3. Describe the behavior you want the employee to exhibit and brainstorm with them how they could self-manage, e.g. “It’s considered rude to interrupt someone before they’re done talking. And I understand that you feel you have important points to add to the conversation. How could both be accomplished without coming across as rude?” The employee may have some ideas, but you should also be prepared to offer a couple, e.g. “Maybe you could write your comment down and wait until the client is done talking or choose the ‘raise hand’ reaction in a video conference. Or if you’re concerned that you won’t be heard, you could ask the person running the meeting if they would be willing to ask for other’s input before moving between major subjects.”
  4. Ask if there are any further questions or guidance you can offer. Approach this as a coach, not a judge. Remember you want to help your people succeed.
  5. Ask for their commitment to improve.
  6. Thank them for their time and openness and be positive when signing off, e.g. “I believe in you and want to see you be successful.”

Can you specifically address how to give constructive feedback over email? How do you prevent the email from sounding too critical or harsh?

Don’t give constructive feedback over email. Don’t. Use email to say, “Can we Zoom for a few minutes about something that I think will help you with this project?” Use Zoom or a video platform so that you can see each other’s facial expressions and hear each other’s tone.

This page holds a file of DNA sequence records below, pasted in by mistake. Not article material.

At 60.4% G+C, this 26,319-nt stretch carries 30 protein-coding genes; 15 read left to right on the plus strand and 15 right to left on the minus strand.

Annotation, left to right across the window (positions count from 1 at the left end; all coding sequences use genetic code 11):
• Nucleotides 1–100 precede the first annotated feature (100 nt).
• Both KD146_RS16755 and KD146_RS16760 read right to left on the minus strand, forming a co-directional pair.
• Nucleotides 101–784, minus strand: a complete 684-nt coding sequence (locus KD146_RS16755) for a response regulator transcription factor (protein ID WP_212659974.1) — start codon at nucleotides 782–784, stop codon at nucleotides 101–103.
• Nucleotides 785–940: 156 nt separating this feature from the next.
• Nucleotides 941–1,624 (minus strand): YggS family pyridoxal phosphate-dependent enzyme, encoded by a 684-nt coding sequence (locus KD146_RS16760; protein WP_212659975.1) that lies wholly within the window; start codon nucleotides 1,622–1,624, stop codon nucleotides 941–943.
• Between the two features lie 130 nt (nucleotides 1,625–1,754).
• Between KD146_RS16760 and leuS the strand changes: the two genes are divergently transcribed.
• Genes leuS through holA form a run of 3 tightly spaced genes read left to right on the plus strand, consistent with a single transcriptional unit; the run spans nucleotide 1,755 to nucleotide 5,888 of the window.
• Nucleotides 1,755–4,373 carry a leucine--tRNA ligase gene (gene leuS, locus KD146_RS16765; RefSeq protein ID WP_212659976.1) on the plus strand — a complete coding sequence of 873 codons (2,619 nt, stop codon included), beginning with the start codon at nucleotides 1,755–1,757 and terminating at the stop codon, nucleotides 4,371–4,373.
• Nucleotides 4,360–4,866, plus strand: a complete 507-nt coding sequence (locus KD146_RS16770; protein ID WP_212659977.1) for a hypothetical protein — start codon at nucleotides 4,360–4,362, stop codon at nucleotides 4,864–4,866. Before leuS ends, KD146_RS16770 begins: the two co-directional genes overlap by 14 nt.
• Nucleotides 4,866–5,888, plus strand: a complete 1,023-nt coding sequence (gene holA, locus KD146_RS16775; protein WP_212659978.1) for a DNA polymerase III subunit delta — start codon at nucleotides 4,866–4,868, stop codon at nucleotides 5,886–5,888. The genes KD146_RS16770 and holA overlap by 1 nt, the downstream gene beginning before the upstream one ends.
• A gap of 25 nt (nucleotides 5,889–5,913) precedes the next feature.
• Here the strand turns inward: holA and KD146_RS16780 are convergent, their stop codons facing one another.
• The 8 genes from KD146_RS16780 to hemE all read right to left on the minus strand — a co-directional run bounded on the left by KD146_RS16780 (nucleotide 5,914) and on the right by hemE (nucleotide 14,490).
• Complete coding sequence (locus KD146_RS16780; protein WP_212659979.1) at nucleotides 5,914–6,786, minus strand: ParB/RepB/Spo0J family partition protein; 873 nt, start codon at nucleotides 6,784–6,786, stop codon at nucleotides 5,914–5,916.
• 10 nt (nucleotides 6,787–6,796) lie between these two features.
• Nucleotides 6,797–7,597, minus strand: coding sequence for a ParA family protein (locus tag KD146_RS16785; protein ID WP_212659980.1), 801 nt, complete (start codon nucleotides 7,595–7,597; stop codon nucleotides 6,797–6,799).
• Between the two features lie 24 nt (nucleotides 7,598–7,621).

Can you share any suggestions for teams who are used to working together on location but are forced to work remotely due to the pandemic. Are there potential obstacles one should avoid with a team that is just getting used to working remotely?

Give each other time to share what’s happening, personally. We would do this in the office, so we should do it online.

Ask teammates to take turns running the meetings. This spreads the responsibility and also allows you to see each other’s personalities come shining through!

If your team is just getting started working remotely, understand that it may be awkward at first. Always have a clear agenda and stick to it. Make sure your meetings start and end on time. Keep checking in and ask, “What’s working in this remote arrangement?” and, “What needs work?”

Treat it like an experiment and stop doing things that aren’t working. Take a risk to do new things that people are asking for.

It’s a process and it takes time. Eventually you’ll develop a cadence and people will know what to expect.

What do you suggest can be done to create a healthy and empowering work culture with a team that is remote and not physically together?

Give people direction, make yourself available to them when they need help…and then get out of their way and give them freedom to do their jobs.

You are a person of great influence. If you could inspire a movement that would bring the most amount of good to the most amount of people, what would that be? You never know what your idea can trigger. :-)

I would want every billboard and screen saver to flash “You will die” once a day for a month, as a reminder to people to stop doing stupid, petty things and invest in the people and projects that make them feel like their life has purpose.

Can you please give us your favorite “Life Lesson Quote”? Can you share how that was relevant to you in your life?

No one cares how much you know until they know how much you care. I’ve spent a lot of my professional life trying to prove how smart I am. It was very performative and sometimes forced. But what I really love is connecting with people. Once I flipped my priority at work from PERFORMING to CONNECTING, everything got easier, more enjoyable, and more fun.

Thank you for these great insights!